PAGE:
In terms of timing, we want this interaction to appear immediately, so let’s set the duration to 0 seconds.


Let’s preview our interactions one last time to see the final result.


They also look great as on tap interactions on tablet and mobile breakpoints.


We mentioned earlier that you can design different interactions for every breakpoint. In this next section, we’ll customize our interaction for every screen size, and create a fun way to show off the locations of our past music festivals.


Let’s begin with Sao Paulo and select the parent container.


Unlike our last section, we’re not going to be moving the text out of the frame completely. So first, let’s use the Inspector panel to set the overflow content to Hide so that you don’t see the text spilling over the container.


Now let’s get right back into our hover interaction flow.


To clean up the design a little, we’ll make the location text only appear on hover. Similar to our last section, this means we’ll need to make the text disappear in the Initial state.


This time we’ll make the text pop up from the bottom, so let's set it to translate 100px on the Y-axis.

Next, we’ll use the timing panel to set the duration to 0.2 seconds and keep the Easing type as Ease in and out.


Now we’ll select the year, and staying in the Initial state, we’ll set it to translate a bit lower at 200px on the Y-axis and set the duration to 0.3 seconds.


Now that we’ve hidden the text on the initial state, it doesn’t make sense to have this hyperlinked arrow here anymore. So let’s select it, and making sure we’re in the Initial state, we’ll set the opacity to 0%.

We could add some more movement to this arrow on hover, so let’s select the hover state and set the rotation to 360 degrees. We’ll set the duration to 0.3 seconds too so that it appears at the same time as the year.


There’s one more element here we need to add an interaction to. We’ll use the blue breadcrumbs to select the parent container of this vector art with a pink background.


To make the pink background disappear on Hover, we’ll use the design menu to set the background color opacity to 0%.


Note that we’re adjusting the design rather than the opacity for the entire container since we still want that star to appear.


We’ll just set this duration to 0 seconds so it appears immediately.


It’s time to add some movement to the star itself so we’ll select it from the Layers panel to get started.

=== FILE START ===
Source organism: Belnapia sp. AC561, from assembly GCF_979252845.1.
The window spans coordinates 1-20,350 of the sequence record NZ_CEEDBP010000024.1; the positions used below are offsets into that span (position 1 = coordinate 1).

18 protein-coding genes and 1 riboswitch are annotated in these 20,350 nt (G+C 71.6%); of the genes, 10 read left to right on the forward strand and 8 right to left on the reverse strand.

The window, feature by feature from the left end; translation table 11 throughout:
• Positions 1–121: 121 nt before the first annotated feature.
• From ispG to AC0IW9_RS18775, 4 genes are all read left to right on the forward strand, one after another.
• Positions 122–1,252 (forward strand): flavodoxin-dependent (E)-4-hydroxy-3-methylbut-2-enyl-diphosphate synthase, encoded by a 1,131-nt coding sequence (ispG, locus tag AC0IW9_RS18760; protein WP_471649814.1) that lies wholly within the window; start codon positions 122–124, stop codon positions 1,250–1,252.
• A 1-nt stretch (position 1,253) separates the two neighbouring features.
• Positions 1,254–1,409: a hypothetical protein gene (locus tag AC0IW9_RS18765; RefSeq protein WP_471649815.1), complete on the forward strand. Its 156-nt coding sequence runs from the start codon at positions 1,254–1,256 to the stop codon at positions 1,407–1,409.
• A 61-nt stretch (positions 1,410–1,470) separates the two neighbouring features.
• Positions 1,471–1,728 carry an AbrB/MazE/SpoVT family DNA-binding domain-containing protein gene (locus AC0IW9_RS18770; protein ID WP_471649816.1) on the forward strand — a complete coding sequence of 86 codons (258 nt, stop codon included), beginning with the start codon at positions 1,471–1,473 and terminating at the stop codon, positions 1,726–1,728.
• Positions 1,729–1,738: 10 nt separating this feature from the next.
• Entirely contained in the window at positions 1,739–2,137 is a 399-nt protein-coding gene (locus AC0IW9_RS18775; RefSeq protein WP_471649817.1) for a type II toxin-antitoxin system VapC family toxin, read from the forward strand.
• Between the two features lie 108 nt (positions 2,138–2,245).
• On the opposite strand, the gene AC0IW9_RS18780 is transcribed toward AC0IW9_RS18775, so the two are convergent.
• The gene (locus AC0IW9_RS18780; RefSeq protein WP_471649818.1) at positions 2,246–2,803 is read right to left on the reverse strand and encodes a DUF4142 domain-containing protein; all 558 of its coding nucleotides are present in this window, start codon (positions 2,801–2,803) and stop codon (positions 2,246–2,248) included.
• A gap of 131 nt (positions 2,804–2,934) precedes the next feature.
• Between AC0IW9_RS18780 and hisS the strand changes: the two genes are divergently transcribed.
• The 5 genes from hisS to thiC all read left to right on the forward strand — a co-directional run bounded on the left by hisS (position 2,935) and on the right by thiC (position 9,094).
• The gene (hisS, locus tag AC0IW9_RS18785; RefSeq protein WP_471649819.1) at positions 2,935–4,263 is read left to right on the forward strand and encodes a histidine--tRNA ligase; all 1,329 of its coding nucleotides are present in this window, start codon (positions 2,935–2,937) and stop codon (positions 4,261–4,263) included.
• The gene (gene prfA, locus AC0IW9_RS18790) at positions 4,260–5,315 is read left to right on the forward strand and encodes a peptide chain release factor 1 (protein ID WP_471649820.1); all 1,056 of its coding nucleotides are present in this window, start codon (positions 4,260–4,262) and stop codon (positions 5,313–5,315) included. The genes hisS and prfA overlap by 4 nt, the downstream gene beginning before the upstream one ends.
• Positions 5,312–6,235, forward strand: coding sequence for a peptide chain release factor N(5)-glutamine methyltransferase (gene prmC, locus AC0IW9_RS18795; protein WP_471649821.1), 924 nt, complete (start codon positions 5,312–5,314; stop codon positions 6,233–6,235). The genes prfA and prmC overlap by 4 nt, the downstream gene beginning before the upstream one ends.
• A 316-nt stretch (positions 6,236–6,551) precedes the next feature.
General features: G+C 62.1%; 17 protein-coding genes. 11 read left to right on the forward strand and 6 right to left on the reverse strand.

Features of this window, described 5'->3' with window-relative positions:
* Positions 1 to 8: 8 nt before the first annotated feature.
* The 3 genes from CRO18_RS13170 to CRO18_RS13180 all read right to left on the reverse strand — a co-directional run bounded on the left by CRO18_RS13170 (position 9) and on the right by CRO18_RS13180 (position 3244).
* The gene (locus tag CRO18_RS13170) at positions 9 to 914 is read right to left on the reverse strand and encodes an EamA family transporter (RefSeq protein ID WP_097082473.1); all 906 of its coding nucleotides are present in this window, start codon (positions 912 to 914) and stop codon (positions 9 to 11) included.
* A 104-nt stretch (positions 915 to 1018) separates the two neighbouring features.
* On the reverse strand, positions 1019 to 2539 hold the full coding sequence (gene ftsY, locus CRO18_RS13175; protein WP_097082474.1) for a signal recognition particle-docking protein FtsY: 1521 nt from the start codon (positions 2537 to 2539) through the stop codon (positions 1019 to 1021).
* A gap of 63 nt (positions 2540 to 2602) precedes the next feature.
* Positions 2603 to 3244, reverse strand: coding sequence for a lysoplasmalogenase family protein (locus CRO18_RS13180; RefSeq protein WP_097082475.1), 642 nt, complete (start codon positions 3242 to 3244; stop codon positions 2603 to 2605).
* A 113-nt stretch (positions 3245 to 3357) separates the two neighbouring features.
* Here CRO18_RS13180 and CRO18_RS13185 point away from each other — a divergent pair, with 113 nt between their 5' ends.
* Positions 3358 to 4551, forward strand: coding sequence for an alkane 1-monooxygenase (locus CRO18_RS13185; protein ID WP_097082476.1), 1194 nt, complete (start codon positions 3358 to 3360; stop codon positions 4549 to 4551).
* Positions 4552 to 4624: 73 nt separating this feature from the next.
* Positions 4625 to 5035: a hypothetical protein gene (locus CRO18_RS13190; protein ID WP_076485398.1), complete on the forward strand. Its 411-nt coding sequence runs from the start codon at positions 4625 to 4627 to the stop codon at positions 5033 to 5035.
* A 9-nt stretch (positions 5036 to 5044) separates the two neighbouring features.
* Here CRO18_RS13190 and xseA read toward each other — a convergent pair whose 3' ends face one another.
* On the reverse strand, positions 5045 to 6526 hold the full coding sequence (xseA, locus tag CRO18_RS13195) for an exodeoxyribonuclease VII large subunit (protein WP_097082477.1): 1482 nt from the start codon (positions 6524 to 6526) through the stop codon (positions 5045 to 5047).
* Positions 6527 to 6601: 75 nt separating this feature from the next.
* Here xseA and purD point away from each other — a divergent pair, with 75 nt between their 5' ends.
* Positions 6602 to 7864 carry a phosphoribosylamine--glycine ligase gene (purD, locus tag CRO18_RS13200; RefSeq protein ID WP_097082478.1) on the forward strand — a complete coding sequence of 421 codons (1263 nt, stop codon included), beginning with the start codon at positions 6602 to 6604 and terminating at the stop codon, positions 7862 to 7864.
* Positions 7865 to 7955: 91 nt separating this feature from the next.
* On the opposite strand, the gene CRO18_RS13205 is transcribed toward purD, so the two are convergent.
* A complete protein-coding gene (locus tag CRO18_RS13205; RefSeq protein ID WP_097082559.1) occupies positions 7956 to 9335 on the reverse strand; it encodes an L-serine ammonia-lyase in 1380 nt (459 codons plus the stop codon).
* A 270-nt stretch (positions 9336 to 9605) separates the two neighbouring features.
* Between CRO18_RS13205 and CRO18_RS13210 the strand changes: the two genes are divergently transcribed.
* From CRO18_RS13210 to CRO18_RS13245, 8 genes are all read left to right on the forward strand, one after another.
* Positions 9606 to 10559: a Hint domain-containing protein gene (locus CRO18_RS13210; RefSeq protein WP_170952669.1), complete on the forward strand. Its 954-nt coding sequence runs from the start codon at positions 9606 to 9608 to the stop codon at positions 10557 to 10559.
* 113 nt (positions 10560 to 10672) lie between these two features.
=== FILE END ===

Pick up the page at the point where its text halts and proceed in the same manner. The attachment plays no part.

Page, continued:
Let’s add a bit of dimension and make the star a bit smaller on the initial state.


We’ll scale the X and Y to 60% of its original size.


We’ll set the duration for this interaction to 0.2 seconds and keep the same Ease type.

Excellent.


We’ll repeat the same actions for all the other locations.


Some of you may have noticed that the Miami location doesn’t have a hyperlinked arrow next to it—that’s because it’s our current festival and we’re already on the relevant site. Good eye!


Let’s preview our design on tablet. Remember, our interactions will automatically convert to on tap, but the design is still looking great.


On mobile, you can see our design has adapted to the smaller viewport but it seems like there’s a lot going on. Let’s tweak our interaction design on this breakpoint.


Luckily, the edits we make to our interactions follow the cascading rule, meaning changes we make on the mobile breakpoint will  not be reflected on larger breakpoints.


Let’s start with Sao Paulo again, and select the parent container from the breadcrumbs. Now we’ll go back to the Inspector panel and access the interactions tab.


So we basically need to reverse the interactions we previously added to each of these elements. In the Initial state, let’s reset the translation to 0.


We’ll do the same thing for the year.


For the arrow, we need to edit the interaction on both the initial and hover state. Let’s start with the initial state and reset opacity to 100%.


Now on Hover, we just need to reset the rotation.


We’ll repeat the same actions for the rest of the locations.


Let’s preview our final design. See how the changes we made on mobile don’t appear on tablet and desktop?


And just like that, with a little bit of creativity and hover interactions, we were able to create a dynamic web experience for every breakpoint.